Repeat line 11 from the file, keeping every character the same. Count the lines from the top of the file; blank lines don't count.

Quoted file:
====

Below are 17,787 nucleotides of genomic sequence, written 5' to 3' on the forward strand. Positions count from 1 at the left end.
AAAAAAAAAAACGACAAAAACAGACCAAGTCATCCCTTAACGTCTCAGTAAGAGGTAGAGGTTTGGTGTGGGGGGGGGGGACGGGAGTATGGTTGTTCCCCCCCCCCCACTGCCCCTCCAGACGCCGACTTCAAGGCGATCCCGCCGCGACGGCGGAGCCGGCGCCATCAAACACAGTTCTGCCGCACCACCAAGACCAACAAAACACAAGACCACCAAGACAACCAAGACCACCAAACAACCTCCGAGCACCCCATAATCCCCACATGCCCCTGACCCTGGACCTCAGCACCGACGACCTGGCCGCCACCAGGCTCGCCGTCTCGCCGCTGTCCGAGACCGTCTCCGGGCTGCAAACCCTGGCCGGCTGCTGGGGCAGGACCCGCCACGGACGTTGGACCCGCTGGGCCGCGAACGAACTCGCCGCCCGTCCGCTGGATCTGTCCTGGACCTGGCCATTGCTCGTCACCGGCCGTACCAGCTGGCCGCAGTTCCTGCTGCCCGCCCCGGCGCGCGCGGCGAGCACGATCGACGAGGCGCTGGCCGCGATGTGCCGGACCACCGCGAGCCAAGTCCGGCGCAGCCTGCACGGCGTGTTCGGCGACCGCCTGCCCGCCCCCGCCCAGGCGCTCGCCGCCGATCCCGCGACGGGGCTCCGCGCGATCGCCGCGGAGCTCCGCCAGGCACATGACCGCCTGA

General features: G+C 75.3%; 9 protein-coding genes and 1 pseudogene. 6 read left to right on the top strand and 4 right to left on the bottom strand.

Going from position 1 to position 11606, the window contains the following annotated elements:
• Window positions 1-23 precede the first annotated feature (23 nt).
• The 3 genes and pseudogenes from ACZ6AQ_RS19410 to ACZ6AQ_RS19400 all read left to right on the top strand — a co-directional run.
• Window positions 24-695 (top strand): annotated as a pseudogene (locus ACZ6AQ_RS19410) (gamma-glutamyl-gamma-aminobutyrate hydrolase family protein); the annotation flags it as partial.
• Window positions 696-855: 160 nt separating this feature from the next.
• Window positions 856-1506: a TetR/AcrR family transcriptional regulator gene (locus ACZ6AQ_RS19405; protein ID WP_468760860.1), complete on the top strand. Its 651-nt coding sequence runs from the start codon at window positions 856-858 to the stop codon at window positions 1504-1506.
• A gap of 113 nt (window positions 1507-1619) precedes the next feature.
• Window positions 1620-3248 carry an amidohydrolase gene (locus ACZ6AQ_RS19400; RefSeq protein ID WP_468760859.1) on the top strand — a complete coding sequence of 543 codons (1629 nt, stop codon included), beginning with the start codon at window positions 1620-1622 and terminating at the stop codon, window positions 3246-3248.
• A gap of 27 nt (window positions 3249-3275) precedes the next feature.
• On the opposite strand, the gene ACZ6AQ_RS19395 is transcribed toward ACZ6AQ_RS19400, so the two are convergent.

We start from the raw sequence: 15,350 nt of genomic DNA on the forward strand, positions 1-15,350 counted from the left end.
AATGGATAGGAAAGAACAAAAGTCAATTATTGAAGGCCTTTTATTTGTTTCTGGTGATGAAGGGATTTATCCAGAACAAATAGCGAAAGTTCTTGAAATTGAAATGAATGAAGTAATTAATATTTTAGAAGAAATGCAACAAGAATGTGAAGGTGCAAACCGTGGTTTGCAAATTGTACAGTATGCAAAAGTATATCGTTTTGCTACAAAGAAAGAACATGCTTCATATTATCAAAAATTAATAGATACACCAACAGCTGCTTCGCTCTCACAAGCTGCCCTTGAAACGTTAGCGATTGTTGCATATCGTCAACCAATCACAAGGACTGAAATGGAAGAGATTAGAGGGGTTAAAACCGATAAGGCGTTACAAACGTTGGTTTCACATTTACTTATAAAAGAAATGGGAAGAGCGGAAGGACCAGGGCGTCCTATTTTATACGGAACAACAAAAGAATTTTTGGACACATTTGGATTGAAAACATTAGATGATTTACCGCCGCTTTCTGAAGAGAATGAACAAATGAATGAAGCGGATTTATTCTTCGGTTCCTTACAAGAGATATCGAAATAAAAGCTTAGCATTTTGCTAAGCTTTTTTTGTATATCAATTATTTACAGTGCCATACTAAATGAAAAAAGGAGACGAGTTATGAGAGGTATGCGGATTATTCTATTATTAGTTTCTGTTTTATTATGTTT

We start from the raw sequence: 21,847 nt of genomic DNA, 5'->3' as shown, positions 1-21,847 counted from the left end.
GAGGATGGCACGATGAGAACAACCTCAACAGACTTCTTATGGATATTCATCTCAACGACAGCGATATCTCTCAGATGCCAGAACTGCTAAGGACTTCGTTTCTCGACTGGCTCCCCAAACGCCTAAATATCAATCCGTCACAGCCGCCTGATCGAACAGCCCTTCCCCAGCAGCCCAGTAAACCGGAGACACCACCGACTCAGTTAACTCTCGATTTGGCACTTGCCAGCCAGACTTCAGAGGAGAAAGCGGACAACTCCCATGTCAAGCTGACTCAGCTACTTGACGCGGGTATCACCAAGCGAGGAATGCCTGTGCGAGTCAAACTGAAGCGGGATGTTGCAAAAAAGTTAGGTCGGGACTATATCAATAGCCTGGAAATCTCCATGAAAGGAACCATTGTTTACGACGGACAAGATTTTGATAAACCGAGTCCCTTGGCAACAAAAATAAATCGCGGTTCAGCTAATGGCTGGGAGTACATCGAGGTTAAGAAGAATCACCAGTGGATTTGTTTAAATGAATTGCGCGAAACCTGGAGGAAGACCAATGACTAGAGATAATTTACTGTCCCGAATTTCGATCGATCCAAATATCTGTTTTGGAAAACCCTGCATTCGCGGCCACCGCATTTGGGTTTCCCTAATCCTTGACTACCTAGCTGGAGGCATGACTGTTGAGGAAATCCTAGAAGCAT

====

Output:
• Window positions 1620-3248 carry an amidohydrolase gene (locus ACZ6AQ_RS19400; RefSeq protein ID WP_468760859.1) on the top strand — a complete coding sequence of 543 codons (1629 nt, stop codon included), beginning with the start codon at window positions 1620-1622 and terminating at the stop codon, window positions 3246-3248.